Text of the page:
Brilliant Advice

I recently returned from the National Arts Marketing Project Conference in Charlotte where I led a roundtable on mainstreaming engagement (pursuing all organizational systems from a community engagement perspective) and had a book signing. I had been concerned that I might feel like a fish out of water. (A pre-conference session was entitled “Monetizing Engagement” for heaven’s sake!) On the whole I felt it was a worthwhile trip for me and I learned much that was valuable.

The best single thing I heard was two responses in the session on engaging younger audiences. One panelist was asked why she had decided to become an active volunteer for an art museum. She said:

They showed up where I was.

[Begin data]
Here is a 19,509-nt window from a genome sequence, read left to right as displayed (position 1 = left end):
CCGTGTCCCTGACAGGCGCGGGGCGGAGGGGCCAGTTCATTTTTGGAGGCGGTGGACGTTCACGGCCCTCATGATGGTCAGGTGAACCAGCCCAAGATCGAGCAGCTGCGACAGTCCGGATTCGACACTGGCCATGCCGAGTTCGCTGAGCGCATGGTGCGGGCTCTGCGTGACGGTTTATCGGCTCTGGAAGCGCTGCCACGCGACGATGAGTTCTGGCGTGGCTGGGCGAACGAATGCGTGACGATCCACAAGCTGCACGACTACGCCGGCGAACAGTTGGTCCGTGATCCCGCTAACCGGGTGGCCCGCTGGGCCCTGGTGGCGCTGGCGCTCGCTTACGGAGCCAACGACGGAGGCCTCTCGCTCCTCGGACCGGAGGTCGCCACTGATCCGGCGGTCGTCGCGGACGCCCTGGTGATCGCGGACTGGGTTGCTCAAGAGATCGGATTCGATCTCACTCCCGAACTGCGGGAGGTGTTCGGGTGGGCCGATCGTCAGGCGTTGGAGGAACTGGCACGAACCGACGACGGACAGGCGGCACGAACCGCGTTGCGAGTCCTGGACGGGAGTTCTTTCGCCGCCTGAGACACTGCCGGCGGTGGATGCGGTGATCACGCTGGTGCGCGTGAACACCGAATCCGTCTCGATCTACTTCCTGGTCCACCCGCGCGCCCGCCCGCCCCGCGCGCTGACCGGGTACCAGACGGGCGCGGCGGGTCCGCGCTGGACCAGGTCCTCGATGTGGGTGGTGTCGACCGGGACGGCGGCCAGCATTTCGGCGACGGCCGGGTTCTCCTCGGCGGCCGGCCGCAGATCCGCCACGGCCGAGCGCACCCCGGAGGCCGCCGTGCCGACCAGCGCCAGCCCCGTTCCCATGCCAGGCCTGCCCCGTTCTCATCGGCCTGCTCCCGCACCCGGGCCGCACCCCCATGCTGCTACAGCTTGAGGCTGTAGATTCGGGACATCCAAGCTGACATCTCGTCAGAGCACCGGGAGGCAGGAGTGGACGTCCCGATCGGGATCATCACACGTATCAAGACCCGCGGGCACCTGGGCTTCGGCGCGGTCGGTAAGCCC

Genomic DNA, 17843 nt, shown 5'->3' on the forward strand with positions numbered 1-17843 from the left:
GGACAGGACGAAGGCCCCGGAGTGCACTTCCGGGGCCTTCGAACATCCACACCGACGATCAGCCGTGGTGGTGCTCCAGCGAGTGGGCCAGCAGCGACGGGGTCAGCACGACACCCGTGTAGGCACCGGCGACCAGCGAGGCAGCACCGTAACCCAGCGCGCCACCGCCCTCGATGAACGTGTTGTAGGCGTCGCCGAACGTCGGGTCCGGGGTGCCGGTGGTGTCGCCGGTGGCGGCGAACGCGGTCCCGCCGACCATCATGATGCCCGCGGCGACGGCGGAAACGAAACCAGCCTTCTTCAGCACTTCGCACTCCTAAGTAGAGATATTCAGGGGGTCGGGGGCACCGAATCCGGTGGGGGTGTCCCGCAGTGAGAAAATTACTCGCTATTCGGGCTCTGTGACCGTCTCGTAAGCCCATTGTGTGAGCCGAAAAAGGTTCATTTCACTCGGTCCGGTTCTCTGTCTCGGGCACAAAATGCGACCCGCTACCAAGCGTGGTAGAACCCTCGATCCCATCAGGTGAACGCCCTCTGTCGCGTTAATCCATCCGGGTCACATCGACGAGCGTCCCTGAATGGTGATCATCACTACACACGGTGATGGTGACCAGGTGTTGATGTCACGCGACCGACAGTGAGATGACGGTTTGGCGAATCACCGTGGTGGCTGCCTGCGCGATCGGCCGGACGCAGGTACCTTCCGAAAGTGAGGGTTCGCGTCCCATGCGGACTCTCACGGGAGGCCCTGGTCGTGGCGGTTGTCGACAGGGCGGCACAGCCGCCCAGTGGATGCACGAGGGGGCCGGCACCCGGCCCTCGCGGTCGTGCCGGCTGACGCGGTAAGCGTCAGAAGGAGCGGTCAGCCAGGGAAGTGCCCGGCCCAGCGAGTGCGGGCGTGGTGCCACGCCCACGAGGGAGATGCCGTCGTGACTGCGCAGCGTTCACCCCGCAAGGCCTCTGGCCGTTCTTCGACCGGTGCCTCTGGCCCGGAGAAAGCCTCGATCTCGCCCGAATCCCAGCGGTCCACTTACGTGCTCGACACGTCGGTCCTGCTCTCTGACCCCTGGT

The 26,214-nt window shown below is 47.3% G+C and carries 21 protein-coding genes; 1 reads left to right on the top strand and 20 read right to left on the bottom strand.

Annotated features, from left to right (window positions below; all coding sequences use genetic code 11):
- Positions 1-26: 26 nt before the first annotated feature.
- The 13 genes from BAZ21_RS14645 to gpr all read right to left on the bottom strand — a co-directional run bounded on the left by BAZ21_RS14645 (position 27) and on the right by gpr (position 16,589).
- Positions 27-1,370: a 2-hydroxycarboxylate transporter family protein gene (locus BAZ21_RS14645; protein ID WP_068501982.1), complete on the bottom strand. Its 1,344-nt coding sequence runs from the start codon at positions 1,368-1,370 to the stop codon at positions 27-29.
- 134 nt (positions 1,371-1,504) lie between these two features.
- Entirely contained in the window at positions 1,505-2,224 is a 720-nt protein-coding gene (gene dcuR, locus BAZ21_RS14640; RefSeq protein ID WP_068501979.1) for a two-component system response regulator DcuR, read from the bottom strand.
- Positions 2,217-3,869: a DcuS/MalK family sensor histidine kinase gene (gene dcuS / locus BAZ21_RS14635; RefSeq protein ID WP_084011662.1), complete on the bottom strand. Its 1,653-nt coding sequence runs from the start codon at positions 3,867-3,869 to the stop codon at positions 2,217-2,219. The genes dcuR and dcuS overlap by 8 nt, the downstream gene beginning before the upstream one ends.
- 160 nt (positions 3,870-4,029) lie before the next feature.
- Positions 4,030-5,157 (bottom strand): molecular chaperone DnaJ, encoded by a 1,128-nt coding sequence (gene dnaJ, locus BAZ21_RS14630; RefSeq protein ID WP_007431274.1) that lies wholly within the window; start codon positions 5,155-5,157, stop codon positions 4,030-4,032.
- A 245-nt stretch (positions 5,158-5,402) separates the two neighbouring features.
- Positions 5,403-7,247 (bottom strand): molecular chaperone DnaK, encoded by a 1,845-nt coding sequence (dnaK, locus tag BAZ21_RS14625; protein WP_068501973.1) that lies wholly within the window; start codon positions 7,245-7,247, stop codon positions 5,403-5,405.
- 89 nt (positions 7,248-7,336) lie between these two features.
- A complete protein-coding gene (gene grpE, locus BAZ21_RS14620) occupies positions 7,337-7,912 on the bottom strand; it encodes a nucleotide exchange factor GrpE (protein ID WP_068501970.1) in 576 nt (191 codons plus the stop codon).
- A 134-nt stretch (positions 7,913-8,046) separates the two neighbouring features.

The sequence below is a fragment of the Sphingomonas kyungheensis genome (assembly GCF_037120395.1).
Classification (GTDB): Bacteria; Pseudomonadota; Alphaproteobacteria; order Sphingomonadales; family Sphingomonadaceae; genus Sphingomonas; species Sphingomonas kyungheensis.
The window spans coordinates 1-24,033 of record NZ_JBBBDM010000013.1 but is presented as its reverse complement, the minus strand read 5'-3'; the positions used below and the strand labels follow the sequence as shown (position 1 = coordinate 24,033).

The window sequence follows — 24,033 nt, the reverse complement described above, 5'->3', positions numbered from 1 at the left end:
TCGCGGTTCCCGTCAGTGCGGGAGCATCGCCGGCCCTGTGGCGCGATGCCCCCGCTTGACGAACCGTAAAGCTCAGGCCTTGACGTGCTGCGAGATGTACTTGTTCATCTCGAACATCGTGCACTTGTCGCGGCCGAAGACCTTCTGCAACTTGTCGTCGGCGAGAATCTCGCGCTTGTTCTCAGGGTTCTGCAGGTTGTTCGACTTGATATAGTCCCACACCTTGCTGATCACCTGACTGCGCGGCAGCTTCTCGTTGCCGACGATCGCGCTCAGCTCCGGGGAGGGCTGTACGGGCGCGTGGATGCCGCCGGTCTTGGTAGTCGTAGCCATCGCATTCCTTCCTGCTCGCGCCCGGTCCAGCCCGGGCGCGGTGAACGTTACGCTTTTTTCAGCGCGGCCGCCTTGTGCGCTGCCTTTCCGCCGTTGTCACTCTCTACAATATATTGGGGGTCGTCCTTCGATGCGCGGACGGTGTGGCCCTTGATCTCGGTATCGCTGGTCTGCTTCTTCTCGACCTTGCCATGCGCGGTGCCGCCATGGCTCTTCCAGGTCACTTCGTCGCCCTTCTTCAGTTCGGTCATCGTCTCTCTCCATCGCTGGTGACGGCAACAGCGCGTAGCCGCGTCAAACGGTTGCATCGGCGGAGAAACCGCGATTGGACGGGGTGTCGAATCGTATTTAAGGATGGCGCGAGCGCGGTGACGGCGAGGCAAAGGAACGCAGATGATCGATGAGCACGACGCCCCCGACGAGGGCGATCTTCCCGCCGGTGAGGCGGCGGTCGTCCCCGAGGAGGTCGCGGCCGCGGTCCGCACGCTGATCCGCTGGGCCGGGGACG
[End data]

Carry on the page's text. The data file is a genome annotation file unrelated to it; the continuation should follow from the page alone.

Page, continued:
She was (I think) primarily talking about showing up virtually via social media “where she was,” but even out of that context, what great advice!

Another panelist, in talking about building relationships with those not already on board, said:

Learn how to have a conversation.

In other words, don’t just talk, learn how to ask appropriate questions and listen to the answers.

These two principles in this one session justified my outlay for attending the conference. When trying to develop relationships, go to where the people are (don’t wait for them to come to you: that will take a long time, like forever) and learn how to talk with (not to) them.

Those two principles, if they spring from a true desire to engage, really form the heart of any successful engagement process.


That said, it is now time for me to enter the Holiday season so, except when I can’t help myself, I will cut back to one post a week. (Not that I think anyone really cares that much, I just wanted to get the info out there!)



Photo: Old school light bulb by Joi Ito

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